We are preparing promising and diverse Illinoisans to step into lucrative and resilient tech jobs.
DPI is a place where companies, researchers, and students can access smart people, advanced equipment, and funding to turn their ideas into new products.
DPI’s tech talent development programs are going to help fix a massive racial and gender imbalance in Chicago’s tech community.
Diversity, Equity & Inclusion are a core foundation of our programs — not an afterthought
In 2019, the U of I system’s computer science, computer engineering, and data science programs graduated 3,476 people. How many of these graduates do you think were students of color? Just 59, or 1.6%, were Black. And just 183, or 5%, were Hispanic.
We must do better. DPI’s tech talent development programs are going to help fix this.
DPI will intentionally design programs to address key challenges & friction points that have historically disadvantaged underrepresented groups in tech.
We will partner with organizations that have relationships with underrepresented communities to build deep connections with the local tech community.
DPI will systematically support a learner’s journey with wraparound services to ensure success.
Internally, DPI is building a representative workforce and will conduct business with a diverse supplier base.
DPI is the anchor of a new neighborhood, in which 10 million square feet of office, retail, residential and hotel space has been mapped.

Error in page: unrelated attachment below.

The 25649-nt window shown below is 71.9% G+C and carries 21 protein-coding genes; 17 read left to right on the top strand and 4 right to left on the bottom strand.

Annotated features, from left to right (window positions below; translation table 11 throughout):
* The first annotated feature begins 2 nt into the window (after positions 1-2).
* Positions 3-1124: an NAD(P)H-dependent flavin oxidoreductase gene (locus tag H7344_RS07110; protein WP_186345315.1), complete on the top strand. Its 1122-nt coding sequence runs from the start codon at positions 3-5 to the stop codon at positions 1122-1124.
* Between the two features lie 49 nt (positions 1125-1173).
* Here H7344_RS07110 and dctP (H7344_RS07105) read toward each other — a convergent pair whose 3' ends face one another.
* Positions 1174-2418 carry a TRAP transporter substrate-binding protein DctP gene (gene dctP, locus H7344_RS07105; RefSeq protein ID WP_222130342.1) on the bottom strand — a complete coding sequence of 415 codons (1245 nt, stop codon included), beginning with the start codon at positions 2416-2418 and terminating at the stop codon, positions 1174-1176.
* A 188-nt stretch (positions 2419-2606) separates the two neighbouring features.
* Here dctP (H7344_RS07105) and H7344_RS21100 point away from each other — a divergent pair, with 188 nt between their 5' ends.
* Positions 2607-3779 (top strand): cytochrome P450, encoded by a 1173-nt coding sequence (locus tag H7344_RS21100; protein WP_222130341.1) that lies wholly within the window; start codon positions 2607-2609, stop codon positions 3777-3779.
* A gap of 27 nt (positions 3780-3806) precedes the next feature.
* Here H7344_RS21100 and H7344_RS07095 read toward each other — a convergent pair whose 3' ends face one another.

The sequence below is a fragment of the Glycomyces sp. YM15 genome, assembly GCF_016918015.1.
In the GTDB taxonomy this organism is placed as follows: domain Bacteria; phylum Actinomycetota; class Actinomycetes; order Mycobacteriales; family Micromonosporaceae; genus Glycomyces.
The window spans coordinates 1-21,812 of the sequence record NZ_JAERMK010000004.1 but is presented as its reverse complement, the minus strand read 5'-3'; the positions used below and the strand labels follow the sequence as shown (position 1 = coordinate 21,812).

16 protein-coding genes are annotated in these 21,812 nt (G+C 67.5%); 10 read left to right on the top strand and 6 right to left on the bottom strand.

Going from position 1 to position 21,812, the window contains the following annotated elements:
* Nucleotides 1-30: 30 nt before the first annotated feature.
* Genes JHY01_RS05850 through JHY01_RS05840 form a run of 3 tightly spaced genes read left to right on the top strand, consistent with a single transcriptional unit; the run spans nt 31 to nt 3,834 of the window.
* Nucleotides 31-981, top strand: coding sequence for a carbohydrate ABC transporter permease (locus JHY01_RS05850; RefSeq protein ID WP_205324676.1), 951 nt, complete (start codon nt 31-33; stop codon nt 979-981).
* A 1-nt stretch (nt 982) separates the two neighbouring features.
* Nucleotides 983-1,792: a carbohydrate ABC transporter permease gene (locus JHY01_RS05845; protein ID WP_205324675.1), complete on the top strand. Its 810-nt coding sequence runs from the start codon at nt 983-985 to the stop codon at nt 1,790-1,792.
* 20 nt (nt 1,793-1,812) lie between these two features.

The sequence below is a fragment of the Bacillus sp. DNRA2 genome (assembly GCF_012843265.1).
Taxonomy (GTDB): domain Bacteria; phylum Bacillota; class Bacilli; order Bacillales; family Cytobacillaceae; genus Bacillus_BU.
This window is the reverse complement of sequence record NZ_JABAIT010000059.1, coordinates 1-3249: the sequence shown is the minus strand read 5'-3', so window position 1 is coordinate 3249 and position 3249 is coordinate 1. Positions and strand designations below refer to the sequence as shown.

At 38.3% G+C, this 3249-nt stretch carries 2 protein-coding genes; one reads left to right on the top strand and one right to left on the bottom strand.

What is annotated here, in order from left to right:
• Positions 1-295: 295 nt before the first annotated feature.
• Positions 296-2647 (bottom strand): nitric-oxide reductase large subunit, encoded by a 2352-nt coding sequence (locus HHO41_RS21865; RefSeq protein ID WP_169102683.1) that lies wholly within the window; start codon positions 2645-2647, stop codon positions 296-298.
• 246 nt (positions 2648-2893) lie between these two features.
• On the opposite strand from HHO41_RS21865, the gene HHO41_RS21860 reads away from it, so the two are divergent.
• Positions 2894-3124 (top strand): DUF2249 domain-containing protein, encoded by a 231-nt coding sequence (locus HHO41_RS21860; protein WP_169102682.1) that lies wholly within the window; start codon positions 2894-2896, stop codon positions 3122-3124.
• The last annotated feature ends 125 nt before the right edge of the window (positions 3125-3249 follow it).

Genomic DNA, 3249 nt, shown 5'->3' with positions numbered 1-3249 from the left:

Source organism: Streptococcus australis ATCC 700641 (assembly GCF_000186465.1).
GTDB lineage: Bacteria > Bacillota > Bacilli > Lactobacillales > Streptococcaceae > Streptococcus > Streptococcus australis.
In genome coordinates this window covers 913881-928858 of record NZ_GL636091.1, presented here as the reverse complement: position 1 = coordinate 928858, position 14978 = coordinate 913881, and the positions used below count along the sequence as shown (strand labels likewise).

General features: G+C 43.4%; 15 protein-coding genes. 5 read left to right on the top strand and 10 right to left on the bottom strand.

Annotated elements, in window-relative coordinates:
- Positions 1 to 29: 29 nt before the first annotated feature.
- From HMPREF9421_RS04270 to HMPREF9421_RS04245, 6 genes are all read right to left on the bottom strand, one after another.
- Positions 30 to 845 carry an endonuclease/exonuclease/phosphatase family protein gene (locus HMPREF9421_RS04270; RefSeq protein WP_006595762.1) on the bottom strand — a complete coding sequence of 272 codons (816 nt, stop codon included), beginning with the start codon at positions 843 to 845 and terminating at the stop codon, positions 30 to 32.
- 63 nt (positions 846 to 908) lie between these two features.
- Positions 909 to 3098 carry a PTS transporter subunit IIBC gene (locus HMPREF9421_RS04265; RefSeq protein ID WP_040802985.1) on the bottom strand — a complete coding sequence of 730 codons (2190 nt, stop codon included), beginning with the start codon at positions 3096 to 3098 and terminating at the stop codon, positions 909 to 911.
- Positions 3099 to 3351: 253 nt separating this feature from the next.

Illinois is a top producer nationally of computer science and data science graduates. Yet, the state still faces a significant shortage of talent needed for its economy to grow.
Just prior to the COVID-19 pandemic, there were 30,000 more entry-level job postings seeking technology workers than there are related graduates. This gap is exacerbated by Illinois’ ongoing loss of young talent, with almost half of university-bound high schoolers leaving the state and an additional net loss of 20,000 millennial workers each year.
We are in a global war for the best and the brightest; DPI is Illinois’ offensive. It is a coordinated effort among the state’s top research universities and Argonne National Laboratory to band together to develop, attract and retain talent.
With $230 million in taxpayer funding, DPI is gradually becoming a hive of technology activity — from applied R&D, performed by faculty and funded by corporations, to tech training programs for minority students.
Illinois is second nationally in computer science graduates, third in MBA graduates, and fifth in data science graduates. Let’s keep them here.
We are preparing promising and diverse Illinoisans to step into lucrative and resilient tech jobs. We are identifying these students in high school and staying with them through to their first job out of college. We also are upskilling current workers for in-demand jobs in data and analytics.
Some of our initial research clusters are tracing COVID-19 (SARS-CoV-2 RNA) in Chicago’s waterways; developing new software and hardware to help companies operate machinery remotely; creating a new repository for data about the human brain; and training software engineers to build safer and more ethical algorithms.
In 2019, the UofI system’s computer science, computer engineering and data science programs graduated 3,476 people, yet just 59, or 1.6%, were Black. We must do better.